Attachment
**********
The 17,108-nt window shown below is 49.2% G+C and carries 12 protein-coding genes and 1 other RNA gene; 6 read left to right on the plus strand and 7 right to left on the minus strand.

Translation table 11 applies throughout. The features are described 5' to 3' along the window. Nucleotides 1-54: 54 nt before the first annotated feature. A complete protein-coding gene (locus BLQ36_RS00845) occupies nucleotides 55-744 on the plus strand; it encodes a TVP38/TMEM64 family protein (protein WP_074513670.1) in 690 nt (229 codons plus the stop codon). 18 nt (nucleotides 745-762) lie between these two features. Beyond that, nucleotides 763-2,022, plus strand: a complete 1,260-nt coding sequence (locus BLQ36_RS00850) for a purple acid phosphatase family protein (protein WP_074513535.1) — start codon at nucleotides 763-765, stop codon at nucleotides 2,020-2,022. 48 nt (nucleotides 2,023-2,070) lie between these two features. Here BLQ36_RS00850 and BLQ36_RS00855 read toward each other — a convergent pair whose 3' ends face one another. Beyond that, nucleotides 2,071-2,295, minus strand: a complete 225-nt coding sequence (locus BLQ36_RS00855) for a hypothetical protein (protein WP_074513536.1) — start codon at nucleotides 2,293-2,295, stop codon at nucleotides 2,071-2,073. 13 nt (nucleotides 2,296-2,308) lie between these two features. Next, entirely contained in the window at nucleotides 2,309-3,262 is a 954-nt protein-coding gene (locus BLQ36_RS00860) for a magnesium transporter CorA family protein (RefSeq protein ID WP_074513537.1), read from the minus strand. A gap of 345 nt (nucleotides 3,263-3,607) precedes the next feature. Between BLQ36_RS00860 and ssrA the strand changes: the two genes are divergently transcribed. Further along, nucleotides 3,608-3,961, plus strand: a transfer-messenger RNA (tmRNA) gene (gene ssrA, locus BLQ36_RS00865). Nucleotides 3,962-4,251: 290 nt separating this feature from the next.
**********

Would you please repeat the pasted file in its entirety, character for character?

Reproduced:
The 17,108-nt window shown below is 49.2% G+C and carries 12 protein-coding genes and 1 other RNA gene; 6 read left to right on the plus strand and 7 right to left on the minus strand.

Translation table 11 applies throughout. The features are described 5' to 3' along the window. Nucleotides 1-54: 54 nt before the first annotated feature. A complete protein-coding gene (locus BLQ36_RS00845) occupies nucleotides 55-744 on the plus strand; it encodes a TVP38/TMEM64 family protein (protein WP_074513670.1) in 690 nt (229 codons plus the stop codon). 18 nt (nucleotides 745-762) lie between these two features. Beyond that, nucleotides 763-2,022, plus strand: a complete 1,260-nt coding sequence (locus BLQ36_RS00850) for a purple acid phosphatase family protein (protein WP_074513535.1) — start codon at nucleotides 763-765, stop codon at nucleotides 2,020-2,022. 48 nt (nucleotides 2,023-2,070) lie between these two features. Here BLQ36_RS00850 and BLQ36_RS00855 read toward each other — a convergent pair whose 3' ends face one another. Beyond that, nucleotides 2,071-2,295, minus strand: a complete 225-nt coding sequence (locus BLQ36_RS00855) for a hypothetical protein (protein WP_074513536.1) — start codon at nucleotides 2,293-2,295, stop codon at nucleotides 2,071-2,073. 13 nt (nucleotides 2,296-2,308) lie between these two features. Next, entirely contained in the window at nucleotides 2,309-3,262 is a 954-nt protein-coding gene (locus BLQ36_RS00860) for a magnesium transporter CorA family protein (RefSeq protein ID WP_074513537.1), read from the minus strand. A gap of 345 nt (nucleotides 3,263-3,607) precedes the next feature. Between BLQ36_RS00860 and ssrA the strand changes: the two genes are divergently transcribed. Further along, nucleotides 3,608-3,961, plus strand: a transfer-messenger RNA (tmRNA) gene (gene ssrA, locus BLQ36_RS00865). Nucleotides 3,962-4,251: 290 nt separating this feature from the next.